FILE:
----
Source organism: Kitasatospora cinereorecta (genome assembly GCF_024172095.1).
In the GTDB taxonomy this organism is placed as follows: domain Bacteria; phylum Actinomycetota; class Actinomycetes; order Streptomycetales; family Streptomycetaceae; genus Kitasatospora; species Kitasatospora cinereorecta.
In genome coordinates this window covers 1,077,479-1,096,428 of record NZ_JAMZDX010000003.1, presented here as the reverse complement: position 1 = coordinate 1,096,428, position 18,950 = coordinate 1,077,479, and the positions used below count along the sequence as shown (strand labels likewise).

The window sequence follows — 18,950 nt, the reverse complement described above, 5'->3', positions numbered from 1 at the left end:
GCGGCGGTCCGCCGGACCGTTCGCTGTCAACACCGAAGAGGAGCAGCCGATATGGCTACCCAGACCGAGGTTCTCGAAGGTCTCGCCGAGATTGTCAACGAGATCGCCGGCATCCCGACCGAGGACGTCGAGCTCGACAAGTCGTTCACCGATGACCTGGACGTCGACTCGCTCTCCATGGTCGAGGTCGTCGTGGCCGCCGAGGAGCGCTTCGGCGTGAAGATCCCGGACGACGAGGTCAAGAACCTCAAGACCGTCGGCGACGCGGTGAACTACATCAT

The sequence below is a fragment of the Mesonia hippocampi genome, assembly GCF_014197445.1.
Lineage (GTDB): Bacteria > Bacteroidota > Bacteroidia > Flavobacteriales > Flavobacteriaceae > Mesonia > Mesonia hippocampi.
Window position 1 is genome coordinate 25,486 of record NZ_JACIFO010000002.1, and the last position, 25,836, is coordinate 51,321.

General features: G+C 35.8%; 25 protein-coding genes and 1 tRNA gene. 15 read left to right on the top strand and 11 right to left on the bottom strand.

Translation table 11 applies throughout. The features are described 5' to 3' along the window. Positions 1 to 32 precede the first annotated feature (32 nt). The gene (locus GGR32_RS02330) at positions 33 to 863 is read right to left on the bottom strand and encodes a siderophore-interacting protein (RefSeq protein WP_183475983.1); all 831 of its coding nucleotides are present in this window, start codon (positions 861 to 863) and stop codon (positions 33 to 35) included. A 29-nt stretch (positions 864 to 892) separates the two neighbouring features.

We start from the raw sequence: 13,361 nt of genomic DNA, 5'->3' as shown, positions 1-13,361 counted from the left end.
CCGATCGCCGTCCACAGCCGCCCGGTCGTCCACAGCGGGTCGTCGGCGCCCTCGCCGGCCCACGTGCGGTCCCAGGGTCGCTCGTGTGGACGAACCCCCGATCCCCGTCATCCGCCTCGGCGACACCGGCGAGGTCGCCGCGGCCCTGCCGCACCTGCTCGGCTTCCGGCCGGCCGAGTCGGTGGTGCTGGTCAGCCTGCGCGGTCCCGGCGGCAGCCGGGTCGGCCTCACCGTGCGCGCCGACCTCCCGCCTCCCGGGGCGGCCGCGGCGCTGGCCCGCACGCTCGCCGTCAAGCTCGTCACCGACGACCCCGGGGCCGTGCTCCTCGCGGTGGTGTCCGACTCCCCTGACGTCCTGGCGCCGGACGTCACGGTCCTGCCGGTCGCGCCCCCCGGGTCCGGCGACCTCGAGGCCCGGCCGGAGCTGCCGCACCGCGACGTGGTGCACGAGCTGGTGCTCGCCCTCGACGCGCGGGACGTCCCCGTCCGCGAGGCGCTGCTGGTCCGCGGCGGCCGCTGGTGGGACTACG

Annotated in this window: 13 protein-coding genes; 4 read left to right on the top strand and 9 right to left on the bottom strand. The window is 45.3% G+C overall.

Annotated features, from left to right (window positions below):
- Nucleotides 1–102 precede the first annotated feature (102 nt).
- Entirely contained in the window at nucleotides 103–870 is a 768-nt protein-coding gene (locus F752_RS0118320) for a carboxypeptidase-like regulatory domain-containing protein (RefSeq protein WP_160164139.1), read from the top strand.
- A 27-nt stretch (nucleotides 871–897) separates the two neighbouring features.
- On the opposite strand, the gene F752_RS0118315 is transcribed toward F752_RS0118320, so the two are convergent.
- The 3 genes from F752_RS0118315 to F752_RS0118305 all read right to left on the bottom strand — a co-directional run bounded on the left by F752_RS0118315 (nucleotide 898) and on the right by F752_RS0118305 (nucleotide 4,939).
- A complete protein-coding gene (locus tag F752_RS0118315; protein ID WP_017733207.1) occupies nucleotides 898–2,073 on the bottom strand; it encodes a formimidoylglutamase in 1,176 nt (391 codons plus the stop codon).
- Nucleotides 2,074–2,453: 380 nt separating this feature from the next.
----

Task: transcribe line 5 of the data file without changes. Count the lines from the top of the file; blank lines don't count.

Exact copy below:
GCGGCGGTCCGCCGGACCGTTCGCTGTCAACACCGAAGAGGAGCAGCCGATATGGCTACCCAGACCGAGGTTCTCGAAGGTCTCGCCGAGATTGTCAACGAGATCGCCGGCATCCCGACCGAGGACGTCGAGCTCGACAAGTCGTTCACCGATGACCTGGACGTCGACTCGCTCTCCATGGTCGAGGTCGTCGTGGCCGCCGAGGAGCGCTTCGGCGTGAAGATCCCGGACGACGAGGTCAAGAACCTCAAGACCGTCGGCGACGCGGTGAACTACATCAT